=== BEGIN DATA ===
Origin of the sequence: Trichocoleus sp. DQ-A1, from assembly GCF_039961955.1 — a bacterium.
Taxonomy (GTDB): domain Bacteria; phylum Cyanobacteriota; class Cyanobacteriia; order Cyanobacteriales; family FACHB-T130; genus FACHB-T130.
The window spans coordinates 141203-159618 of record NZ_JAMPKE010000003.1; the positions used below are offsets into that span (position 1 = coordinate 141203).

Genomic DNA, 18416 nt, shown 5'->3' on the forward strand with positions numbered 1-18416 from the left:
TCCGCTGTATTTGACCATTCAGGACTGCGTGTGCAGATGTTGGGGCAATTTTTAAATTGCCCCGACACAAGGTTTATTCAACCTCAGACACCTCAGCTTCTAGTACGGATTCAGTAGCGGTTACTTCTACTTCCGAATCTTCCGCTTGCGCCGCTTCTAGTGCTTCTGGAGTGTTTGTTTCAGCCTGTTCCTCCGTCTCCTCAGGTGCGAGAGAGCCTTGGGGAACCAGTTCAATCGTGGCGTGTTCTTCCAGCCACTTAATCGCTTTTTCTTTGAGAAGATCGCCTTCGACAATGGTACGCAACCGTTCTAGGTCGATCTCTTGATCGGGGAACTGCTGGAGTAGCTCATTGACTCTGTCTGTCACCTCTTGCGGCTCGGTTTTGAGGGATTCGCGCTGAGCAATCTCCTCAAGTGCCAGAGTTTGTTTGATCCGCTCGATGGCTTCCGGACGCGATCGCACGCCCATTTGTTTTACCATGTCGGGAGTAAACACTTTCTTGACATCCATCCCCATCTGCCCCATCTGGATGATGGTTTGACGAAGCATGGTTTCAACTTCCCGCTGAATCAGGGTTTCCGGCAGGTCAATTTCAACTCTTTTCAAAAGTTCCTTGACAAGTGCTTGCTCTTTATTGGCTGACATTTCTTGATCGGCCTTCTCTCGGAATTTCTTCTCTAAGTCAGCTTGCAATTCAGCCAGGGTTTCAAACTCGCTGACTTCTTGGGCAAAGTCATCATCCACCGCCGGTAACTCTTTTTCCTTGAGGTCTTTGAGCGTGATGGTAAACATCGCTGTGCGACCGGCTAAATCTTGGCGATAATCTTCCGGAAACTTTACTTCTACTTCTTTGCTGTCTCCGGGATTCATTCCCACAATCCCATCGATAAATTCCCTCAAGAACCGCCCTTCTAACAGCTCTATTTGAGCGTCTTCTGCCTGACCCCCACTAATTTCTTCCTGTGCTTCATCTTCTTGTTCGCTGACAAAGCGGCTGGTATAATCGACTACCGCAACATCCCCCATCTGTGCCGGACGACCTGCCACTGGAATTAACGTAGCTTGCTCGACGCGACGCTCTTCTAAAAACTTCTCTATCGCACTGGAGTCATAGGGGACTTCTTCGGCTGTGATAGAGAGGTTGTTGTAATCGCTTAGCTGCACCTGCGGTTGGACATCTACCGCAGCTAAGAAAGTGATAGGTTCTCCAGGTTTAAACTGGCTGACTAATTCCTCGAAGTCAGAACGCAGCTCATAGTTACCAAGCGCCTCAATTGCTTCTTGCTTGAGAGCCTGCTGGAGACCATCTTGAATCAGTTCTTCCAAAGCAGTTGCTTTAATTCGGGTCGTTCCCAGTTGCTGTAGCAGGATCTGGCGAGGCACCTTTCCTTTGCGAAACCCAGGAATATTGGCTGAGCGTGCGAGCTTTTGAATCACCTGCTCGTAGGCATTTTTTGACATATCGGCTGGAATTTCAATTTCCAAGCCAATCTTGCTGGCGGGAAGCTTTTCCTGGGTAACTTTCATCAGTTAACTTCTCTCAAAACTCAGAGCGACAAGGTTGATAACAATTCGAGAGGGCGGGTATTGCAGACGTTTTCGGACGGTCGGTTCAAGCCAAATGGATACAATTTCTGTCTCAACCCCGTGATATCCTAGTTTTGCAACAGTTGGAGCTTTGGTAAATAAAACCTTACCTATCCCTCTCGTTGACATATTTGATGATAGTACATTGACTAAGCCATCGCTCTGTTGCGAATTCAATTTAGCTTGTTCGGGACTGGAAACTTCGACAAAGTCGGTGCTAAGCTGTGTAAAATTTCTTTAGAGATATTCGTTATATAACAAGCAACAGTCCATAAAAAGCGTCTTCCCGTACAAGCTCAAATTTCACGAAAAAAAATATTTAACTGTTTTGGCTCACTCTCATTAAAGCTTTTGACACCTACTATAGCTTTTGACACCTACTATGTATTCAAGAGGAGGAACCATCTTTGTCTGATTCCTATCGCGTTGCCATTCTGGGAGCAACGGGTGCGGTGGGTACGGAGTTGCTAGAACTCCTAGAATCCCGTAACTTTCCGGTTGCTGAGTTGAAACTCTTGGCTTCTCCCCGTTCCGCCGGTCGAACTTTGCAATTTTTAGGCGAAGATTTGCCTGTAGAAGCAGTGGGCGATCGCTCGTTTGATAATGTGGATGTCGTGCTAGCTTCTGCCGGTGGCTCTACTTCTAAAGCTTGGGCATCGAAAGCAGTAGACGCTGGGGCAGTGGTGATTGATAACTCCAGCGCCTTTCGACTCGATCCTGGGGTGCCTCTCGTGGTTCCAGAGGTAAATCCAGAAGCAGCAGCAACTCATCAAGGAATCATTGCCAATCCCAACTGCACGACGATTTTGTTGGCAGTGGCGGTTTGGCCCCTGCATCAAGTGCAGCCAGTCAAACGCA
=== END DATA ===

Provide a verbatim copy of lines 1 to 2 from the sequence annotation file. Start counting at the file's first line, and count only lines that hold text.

Origin of the sequence: Trichocoleus sp. DQ-A1, from assembly GCF_039961955.1 — a bacterium.
Taxonomy (GTDB): domain Bacteria; phylum Cyanobacteriota; class Cyanobacteriia; order Cyanobacteriales; family FACHB-T130; genus FACHB-T130.